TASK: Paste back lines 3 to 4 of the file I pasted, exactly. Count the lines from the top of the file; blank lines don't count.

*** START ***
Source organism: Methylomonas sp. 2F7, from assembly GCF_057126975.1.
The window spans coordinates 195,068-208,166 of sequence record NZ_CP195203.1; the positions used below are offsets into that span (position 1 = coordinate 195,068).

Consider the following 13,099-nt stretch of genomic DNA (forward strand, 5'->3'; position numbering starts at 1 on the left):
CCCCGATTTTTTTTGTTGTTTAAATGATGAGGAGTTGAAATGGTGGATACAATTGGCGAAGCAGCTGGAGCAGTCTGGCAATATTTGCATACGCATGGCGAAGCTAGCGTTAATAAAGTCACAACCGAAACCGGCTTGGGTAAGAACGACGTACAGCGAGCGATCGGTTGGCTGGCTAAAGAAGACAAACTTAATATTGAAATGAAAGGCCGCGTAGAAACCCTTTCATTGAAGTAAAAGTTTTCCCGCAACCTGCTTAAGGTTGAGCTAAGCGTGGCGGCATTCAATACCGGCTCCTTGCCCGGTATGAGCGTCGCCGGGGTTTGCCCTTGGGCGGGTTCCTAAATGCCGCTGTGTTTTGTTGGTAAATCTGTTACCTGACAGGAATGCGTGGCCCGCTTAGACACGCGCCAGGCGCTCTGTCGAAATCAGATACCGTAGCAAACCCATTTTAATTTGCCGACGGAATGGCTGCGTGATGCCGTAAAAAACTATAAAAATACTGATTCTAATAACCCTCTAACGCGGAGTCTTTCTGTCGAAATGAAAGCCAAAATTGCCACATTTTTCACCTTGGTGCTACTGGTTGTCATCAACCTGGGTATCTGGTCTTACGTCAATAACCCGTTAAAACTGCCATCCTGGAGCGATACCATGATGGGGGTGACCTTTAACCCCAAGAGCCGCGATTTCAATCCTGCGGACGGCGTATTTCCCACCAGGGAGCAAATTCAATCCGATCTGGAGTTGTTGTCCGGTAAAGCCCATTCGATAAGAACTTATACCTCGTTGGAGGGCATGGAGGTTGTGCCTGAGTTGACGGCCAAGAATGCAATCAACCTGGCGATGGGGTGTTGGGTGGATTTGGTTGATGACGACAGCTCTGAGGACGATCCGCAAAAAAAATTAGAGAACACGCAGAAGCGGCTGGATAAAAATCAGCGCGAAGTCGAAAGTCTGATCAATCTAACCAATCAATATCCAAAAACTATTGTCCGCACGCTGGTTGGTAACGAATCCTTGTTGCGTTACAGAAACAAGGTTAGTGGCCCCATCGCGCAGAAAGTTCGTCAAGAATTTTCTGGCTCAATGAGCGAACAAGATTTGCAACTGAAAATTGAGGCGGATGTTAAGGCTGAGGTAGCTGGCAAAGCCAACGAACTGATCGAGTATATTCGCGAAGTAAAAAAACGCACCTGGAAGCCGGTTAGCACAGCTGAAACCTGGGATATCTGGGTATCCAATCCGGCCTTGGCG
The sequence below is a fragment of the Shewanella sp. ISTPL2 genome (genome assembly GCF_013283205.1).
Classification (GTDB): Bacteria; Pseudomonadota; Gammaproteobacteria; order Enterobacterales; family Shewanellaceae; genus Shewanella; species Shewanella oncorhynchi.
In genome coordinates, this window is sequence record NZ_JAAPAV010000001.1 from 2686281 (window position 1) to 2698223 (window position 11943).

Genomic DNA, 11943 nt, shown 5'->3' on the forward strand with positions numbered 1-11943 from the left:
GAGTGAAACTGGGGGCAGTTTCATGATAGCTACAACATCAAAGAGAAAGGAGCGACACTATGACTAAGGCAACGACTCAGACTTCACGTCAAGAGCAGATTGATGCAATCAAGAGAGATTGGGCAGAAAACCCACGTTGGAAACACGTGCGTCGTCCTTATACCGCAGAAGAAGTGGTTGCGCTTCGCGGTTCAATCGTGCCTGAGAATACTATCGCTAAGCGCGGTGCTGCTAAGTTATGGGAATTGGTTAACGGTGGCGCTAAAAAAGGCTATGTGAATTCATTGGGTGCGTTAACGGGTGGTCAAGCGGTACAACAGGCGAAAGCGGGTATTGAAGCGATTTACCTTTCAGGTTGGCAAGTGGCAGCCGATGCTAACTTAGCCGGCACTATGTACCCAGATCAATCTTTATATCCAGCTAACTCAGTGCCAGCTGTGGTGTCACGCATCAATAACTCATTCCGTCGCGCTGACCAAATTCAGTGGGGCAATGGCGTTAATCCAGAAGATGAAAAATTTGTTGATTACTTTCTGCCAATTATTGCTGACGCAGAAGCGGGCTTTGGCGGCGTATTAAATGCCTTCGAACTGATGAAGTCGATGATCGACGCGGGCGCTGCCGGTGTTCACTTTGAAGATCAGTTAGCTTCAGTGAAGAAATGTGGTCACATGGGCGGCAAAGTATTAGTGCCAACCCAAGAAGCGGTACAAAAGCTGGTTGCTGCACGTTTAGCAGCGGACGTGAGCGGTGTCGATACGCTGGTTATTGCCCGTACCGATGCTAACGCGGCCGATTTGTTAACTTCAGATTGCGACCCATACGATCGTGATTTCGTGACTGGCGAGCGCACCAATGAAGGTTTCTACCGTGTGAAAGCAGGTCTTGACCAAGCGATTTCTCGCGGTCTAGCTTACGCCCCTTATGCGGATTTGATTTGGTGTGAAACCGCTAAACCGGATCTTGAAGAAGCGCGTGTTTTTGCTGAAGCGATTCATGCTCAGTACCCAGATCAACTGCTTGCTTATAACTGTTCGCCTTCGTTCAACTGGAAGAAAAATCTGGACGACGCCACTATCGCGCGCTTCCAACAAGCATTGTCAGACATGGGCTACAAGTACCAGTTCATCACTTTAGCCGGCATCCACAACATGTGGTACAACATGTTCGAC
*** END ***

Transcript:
Consider the following 13,099-nt stretch of genomic DNA (forward strand, 5'->3'; position numbering starts at 1 on the left):
CCCCGATTTTTTTTGTTGTTTAAATGATGAGGAGTTGAAATGGTGGATACAATTGGCGAAGCAGCTGGAGCAGTCTGGCAATATTTGCATACGCATGGCGAAGCTAGCGTTAATAAAGTCACAACCGAAACCGGCTTGGGTAAGAACGACGTACAGCGAGCGATCGGTTGGCTGGCTAAAGAAGACAAACTTAATATTGAAATGAAAGGCCGCGTAGAAACCCTTTCATTGAAGTAAAAGTTTTCCCGCAACCTGCTTAAGGTTGAGCTAAGCGTGGCGGCATTCAATACCGGCTCCTTGCCCGGTATGAGCGTCGCCGGGGTTTGCCCTTGGGCGGGTTCCTAAATGCCGCTGTGTTTTGTTGGTAAATCTGTTACCTGACAGGAATGCGTGGCCCGCTTAGACACGCGCCAGGCGCTCTGTCGAAATCAGATACCGTAGCAAACCCATTTTAATTTGCCGACGGAATGGCTGCGTGATGCCGTAAAAAACTATAAAAATACTGATTCTAATAACCCTCTAACGCGGAGTCTTTCTGTCGAAATGAAAGCCAAAATTGCCACATTTTTCACCTTGGTGCTACTGGTTGTCATCAACCTGGGTATCTGGTCTTACGTCAATAACCCGTTAAAACTGCCATCCTGGAGCGATACCATGATGGGGGTGACCTTTAACCCCAAGAGCCGCGATTTCAATCCTGCGGACGGCGTATTTCCCACCAGGGAGCAAATTCAATCCGATCTGGAGTTGTTGTCCGGTAAAGCCCATTCGATAAGAACTTATACCTCGTTGGAGGGCATGGAGGTTGTGCCTGAGTTGACGGCCAAGAATGCAATCAACCTGGCGATGGGGTGTTGGGTGGATTTGGTTGATGACGACAGCTCTGAGGACGATCCGCAAAAAAAATTAGAGAACACGCAGAAGCGGCTGGATAAAAATCAGCGCGAAGTCGAAAGTCTGATCAATCTAACCAATCAATATCCAAAAACTATTGTCCGCACGCTGGTTGGTAACGAATCCTTGTTGCGTTACAGAAACAAGGTTAGTGGCCCCATCGCGCAGAAAGTTCGTCAAGAATTTTCTGGCTCAATGAGCGAACAAGATTTGCAACTGAAAATTGAGGCGGATGTTAAGGCTGAGGTAGCTGGCAAAGCCAACGAACTGATCGAGTATATTCGCGAAGTAAAAAAACGCACCTGGAAGCCGGTTAGCACAGCTGAAACCTGGGATATCTGGGTATCCAATCCGGCCTTGGCG